Conversations around last week's base rate rise may be primarily focused on what it means for savings and mortgage rates, but what about when it comes to credit? Unfortunately, it could have a knock-on effect on this sector of the market as well, and already, providers appear to be scaling back their 0% interest deals, with some raising standard purchase rates at the same time.
Our data shows that several providers have scaled back their offers in the week since the base rate hike was announced, continuing the gradual decline of record-breaking 0% terms in recent months. Indeed, six months ago it was possible to secure a 0% balance transfer term of 43 months, yet now the best in the market comes in at 39 months. Things aren't quite so clear-cut in the 0% purchase sector, at least in terms of the longest deals, but the average term has still declined compared with six months ago.
The table below highlights the changes in more detail (it's worth noting that the average figures were compiled at the start of this month, before the base rate announcement, so could change further in the weeks ahead):
It's particularly telling that several of the top deals in the credit card market have been cut back and even withdrawn in the last seven days, with a lot of those changes coming from some of the biggest players in the market.
This includes Tesco Bank, who's reduced the introductory balance transfer term on its Clubcard Credit Card for Balance Transfers to 38 months (previously 39), while Lloyds Bank has reduced the term on its leading credit card to 36 months (previously 37) and raised its standard purchase rate to 19.9% APR, up from 18.9%, which means those who aren't benefiting from a 0% deal could end up paying more interest.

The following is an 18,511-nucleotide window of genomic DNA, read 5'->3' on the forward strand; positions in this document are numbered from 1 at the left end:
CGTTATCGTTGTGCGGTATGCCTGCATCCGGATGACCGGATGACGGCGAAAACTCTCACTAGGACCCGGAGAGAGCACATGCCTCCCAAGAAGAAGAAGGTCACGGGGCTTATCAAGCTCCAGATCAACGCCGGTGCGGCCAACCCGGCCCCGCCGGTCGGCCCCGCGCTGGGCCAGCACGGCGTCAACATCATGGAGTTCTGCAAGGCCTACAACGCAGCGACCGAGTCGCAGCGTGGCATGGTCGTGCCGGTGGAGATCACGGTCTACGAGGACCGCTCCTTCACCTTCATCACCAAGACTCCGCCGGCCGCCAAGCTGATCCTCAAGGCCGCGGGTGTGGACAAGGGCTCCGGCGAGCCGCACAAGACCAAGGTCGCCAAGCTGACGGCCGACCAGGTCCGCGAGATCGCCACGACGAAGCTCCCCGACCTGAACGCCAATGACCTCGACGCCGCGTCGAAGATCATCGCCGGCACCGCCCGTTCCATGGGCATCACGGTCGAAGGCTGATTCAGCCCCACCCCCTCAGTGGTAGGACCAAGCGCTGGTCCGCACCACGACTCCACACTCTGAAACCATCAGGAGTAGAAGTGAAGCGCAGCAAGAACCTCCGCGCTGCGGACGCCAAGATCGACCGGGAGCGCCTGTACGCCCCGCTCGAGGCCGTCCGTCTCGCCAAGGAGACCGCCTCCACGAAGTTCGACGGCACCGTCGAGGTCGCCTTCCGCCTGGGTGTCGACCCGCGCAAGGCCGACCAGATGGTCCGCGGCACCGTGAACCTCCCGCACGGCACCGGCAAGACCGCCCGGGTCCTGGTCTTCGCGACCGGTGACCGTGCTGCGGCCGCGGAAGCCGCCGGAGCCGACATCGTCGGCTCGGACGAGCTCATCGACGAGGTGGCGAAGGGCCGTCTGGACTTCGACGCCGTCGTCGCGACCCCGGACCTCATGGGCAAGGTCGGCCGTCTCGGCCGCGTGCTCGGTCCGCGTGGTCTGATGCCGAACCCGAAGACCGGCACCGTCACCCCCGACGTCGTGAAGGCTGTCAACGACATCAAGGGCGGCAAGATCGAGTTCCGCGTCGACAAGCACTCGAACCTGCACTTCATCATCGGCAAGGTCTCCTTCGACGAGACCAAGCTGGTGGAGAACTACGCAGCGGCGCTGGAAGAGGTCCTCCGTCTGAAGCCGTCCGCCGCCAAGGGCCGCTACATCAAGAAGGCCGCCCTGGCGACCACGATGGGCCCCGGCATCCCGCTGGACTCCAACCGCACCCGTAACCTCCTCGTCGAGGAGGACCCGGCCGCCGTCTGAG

Similarly, Halifax has cut its top balance transfer term to 37 months (previously 38) and has also halved its 0% purchase term to three months, while upping its standard purchase rate to 19.9% APR. Bank of Scotland has done the same, shortening its balance transfer term by a month and halving its purchase term, while raising its standard APR at the same time.
MBNA has made several significant changes to its product range, including withdrawing its 30-month 0% interest credit card and replacing it with a card boasting 28-month introductory terms instead, and it also withdrew no less than 12 of its popular reward cards earlier this week.
Given that the terms on even the best 0% interest credit cards are starting to shrink, now could be the time to make your move if you want to shift debt or make that all-important purchase without paying any interest. After all, there are still some lengthy deals available, and while the dizzy heights of 43-month 0% interest terms may now be a thing of the past, you can still easily find a deal that gives you over three years in which to repay your debt, and two-and-a-half years to clear a major purchase.
Start by checking your credit score to make sure you stand a decent chance of being accepted before you apply, then compare the top 0% credit cards to get an idea of what's out there. To help, here are a few of the best 0% deals currently available:
Information and rates correct as at 10.11.2017
Information is correct as of the date of publication (shown at the top of this article). Any products featured may be withdrawn by their provider or changed at any time.